International Criminal Court judges have taken a “cautious” attitude to considering the impact of mental health issues on witnesses and the accused, new analysis shows.

The study outlines how the issue of mental health in international criminal law and justice has – finally – gathered momentum as the potential trauma of victims and witnesses who testify is being given more attention.

But it also shows how judges have been strict in their consideration of mental health, both in their admissions of testimonies of traumatised witnesses and in their assessments of the mental capacity of the accused.

The study says all those involved in investigation and prosecution of atrocities should ensure they are familiar with languages, beliefs and cultures of the defendants, the witnesses and the victims if the International Criminal Court is to achieve its global mandate.

As part of the research, published in the Routledge Handbook of Mental Health Law, Professor Caroline Fournet, from the University of Exeter Law School, read the ICC trial judgments and appeal judgments in their entirety.

Professor Fournet said: “The increasing judicial recognition of – and emphasis on – the mental health repercussions of crimes of sexual violence on victims is obviously to be welcomed, encouraged and strengthened as a first step towards a more general acknowledgement of the psychological impact on victims of all international crimes and atrocities. Judges have taken a cautious attitude so far.

“But those involved in cases must be familiar with languages, beliefs and cultures of the defendants, the witnesses and the victims if investigations and trials are to be run fairly and successfully.”

Mental health explicitly appears in the definitions of certain international crimes as well as in specific rules designed to protect victims – particularly, although not exclusively, victims of sexual violence – and to facilitate the testimonies of traumatised witnesses.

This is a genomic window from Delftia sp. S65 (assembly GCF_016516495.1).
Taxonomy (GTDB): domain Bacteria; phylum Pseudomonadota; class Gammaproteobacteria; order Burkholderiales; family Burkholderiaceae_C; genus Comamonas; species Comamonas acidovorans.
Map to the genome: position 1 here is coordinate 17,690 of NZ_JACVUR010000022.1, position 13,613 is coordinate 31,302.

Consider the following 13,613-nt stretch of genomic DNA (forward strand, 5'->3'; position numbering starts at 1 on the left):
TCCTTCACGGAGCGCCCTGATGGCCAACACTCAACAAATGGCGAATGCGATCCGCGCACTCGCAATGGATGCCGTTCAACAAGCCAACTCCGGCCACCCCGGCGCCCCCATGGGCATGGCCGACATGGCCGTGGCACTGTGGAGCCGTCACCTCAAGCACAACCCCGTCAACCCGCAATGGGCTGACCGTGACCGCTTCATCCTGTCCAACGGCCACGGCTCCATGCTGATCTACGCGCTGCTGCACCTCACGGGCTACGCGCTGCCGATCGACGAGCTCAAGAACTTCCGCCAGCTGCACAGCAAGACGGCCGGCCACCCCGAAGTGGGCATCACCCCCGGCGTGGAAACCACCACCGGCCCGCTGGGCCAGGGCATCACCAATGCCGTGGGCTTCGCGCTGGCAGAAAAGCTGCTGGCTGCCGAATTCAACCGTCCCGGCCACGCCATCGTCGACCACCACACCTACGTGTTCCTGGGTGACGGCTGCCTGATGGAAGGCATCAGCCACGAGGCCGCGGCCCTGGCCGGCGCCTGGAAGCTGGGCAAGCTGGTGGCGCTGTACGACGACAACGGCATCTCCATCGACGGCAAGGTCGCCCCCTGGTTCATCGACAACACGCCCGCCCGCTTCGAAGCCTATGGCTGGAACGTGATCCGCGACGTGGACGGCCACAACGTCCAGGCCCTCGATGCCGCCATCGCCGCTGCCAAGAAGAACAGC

The mental health of the defendant is also taken into consideration, both at the time of the trial since he or she must be fit to stand trial, and at the time of the commission of the crimes.

The birth of contemporary international criminal law may be traced back to the aftermath of the Second World War and the establishment of the International Military Tribunal in Nuremberg (1945) and of the International Military Tribunal for the Far East in Tokyo (1946). In the 1990s the International Criminal Tribunal for the former Yugoslavia and of the International Criminal Tribunal for Rwanda were created to prosecute the individuals responsible for international crimes. The Statute of the International Criminal Court (ICC) came into force in 2002.

Mental health harm – the psychological impact of atrocities – is recognised in the text of the law and increasingly acknowledged by the court. Professor Fournet found when approaching mental health issues judges do not deviate from the text of the law but appear to be exercising a degree of caution.

Expert testimonies relating to the impact on the mental health of the victims of crimes of sexual violence have been heard in court and are cited in judgments. For instance, during the trial of Bemba Gombo, the ICC Trial Chamber heard the testimony of a forensic psychiatric who presented his expert report on sexual violence based on the medical examinations of 371 victims.